In more recent times, Sweden has been trying out a six-hour workday, with a variety of companies cutting their working week to improve wellbeing. So far, companies involved have reported improvements in productivity and lower staff turnover.

And yet, when you miss the bigger picture, it’s easy to think you can expand your current activity into the next hour. And then the next hour again. You keep procrastinating and let work expand to fill in the extra time.

Here’s a summary of all the things influencing your week.

Plan your week, design your life

In 1527, cartographer Diogo Ribeiro made the first scientific world map. The largest empires at the time were developing a system of maps to help them define, understand, and navigate their way through the world.

Expanding tasks, last minute invitations, underestimating future commitments, other people demanding our time, and then work, family, reading, fitness,…

The obstacles along your week are many.

To create a balanced week, draw your own Week Map.
This will help you define, understand, and navigate your way through your time.

Without a map, how will you get to your destination?

The freedom of maps

I know what you’re thinking.

Planning the whole week sounds scary.

And that’s exactly right. It sounds scary.
But it actually takes all the stress away.

Like a world map, it allows you to spot difficulties ahead, and come prepared. And, because it allows you to see the bigger picture, you can see the future consequences of your present choices.

Yuor present choices determine your future choices. Click To Tweet

Plus, we’re not just going to plan the week.
We are going to design our own map, giving priority to what actually matters to us, regardless of what last-minute commitments look like.


how to create your weekly schedule template

Part 2: How to create your Week Map

Taking back control of your week

The biggest advantage of having a Week Map is that it allows you to be in control of how you use your time.

We all spend our 24 hours at the speed of one minute per minute.
The only choice we have is about what to do with those 24 hours.

The reactive approach only looks at one activity at a time: the next activity.
A text from a friend asking to go for a drink, the next task on your to-do list, an email pulling you away from what you had planned for the next hour.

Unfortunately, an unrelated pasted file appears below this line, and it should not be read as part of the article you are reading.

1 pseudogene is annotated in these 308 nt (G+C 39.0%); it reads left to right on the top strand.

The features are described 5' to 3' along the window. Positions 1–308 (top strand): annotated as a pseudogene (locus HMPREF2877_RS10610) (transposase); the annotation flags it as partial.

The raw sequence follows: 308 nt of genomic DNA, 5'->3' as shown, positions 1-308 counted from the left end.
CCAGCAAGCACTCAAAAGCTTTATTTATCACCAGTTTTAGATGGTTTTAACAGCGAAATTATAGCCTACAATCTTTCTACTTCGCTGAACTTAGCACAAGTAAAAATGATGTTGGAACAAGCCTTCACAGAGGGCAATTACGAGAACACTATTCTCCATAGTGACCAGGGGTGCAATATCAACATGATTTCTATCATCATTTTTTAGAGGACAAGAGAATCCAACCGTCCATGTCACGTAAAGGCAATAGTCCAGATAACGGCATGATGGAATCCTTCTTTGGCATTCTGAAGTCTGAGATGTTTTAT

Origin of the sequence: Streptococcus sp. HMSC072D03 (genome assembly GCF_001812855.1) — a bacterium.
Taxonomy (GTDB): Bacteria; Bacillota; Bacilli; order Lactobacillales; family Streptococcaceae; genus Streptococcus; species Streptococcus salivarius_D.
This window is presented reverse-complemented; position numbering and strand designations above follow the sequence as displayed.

This approach relies on a first come, first served basis, and uses ‘yes’ as the default answer.

The proactive approach looks at the whole picture to ensure that all the important activities get the priority they deserve. This is across the different areas of your life: work, fitness, family, friends, relaxing, learning, or whatever is important to you.
This approach uses a priority principle and has ‘no’ as the default answer.

proactive reactive

The quickest way to switch from reactive to proactive approach is to realise that saying ‘yes’ is actually another way to say ‘no’. Whenever you decide to use your limited time on a particular activity or with a certain person, you are also saying no to everything else. Even though it may be more important.

Whenever you say yes, you're actually saying no to everything else. Click To Tweet

Design your Ideal Week

The first step to creating your Week Map is to…design your ideal week.
I first heard about this concept from Michael Hyatt, who uses a simple spreadsheet to plan the week you would live if you could control 100% of what happens. Total game changer.

This is your blank canvas to design your time: what would you do if you had control of all the variables in your week?
Once you create it, you won’t have to touch it ever again (unless you want to experiment or change your weekly rhythm).

I have created a template for you, which includes time tracking (we’ll talk about that below).
Sign up here and I’ll send you a Google Spreadsheet you can copy and use to design your own week and track time.

What to include in your week

Your ideal week should contain everything, from events to tasks you need to get done. In other words, include everything that takes more than 15 minutes.